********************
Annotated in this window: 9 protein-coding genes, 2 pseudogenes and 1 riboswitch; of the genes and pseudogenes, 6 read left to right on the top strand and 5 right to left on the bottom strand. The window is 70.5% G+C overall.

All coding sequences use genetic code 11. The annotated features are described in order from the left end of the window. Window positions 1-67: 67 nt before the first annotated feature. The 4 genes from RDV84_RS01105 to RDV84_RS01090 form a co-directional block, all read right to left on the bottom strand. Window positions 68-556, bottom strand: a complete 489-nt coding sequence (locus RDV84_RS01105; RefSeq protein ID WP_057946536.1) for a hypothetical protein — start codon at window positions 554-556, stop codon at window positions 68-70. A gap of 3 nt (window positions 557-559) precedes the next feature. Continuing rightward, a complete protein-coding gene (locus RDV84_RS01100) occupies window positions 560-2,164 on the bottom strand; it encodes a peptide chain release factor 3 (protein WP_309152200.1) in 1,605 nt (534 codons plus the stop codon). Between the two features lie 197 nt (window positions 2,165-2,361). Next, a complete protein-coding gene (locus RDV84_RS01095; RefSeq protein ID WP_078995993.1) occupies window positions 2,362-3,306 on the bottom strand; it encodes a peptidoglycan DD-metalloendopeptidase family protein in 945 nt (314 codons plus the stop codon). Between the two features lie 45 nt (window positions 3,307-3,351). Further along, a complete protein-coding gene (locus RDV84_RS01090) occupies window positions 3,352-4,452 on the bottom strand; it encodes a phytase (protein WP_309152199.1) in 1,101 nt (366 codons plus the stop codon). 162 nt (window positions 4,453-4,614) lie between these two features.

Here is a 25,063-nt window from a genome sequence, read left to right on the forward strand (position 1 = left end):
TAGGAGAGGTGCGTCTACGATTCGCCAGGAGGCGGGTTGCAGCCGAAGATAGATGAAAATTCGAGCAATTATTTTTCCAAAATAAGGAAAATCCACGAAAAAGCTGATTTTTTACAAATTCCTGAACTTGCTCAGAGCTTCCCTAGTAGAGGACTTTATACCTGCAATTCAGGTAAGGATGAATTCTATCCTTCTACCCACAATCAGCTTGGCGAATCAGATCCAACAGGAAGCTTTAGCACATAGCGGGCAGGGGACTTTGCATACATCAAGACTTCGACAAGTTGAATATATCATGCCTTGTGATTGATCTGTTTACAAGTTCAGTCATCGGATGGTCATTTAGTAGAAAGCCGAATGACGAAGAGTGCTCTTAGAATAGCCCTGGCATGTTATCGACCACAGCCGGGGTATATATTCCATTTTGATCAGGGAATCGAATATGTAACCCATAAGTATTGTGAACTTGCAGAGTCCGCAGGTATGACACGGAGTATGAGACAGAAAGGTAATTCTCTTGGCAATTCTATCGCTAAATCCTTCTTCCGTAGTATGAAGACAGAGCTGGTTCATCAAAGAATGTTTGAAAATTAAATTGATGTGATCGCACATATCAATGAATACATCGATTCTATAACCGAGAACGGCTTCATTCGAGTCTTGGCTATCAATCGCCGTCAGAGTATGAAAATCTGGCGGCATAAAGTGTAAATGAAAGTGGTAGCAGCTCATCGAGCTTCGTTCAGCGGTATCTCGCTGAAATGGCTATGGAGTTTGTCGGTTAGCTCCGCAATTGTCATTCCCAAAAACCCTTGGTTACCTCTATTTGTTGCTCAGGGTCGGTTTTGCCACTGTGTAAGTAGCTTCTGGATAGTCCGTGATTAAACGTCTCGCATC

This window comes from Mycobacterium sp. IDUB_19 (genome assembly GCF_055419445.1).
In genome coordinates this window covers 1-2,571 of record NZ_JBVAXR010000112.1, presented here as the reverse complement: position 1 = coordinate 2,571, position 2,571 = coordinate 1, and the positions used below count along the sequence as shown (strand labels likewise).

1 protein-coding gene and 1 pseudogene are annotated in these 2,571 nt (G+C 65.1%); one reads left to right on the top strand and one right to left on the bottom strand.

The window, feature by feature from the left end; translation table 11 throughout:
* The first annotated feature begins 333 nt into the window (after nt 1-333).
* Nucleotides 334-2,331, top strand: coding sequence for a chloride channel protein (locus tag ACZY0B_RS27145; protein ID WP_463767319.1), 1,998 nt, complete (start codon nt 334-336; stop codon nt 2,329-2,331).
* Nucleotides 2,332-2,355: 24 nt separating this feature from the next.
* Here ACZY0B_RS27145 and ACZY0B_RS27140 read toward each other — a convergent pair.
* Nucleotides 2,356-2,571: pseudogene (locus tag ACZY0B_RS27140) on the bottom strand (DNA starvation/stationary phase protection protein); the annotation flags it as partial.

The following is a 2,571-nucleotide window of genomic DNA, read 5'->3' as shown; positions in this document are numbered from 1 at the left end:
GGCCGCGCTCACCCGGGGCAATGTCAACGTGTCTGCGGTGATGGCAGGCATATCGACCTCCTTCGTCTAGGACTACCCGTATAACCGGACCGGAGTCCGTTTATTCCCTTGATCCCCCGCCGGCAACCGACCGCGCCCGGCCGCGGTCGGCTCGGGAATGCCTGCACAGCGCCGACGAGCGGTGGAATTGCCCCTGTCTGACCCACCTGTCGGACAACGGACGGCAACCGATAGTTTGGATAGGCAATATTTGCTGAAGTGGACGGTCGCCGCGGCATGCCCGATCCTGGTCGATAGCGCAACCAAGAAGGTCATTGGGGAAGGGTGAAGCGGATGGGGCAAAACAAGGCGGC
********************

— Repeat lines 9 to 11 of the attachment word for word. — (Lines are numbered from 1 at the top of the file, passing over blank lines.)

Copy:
* The first annotated feature begins 333 nt into the window (after nt 1-333).
* Nucleotides 334-2,331, top strand: coding sequence for a chloride channel protein (locus tag ACZY0B_RS27145; protein ID WP_463767319.1), 1,998 nt, complete (start codon nt 334-336; stop codon nt 2,329-2,331).
* Nucleotides 2,332-2,355: 24 nt separating this feature from the next.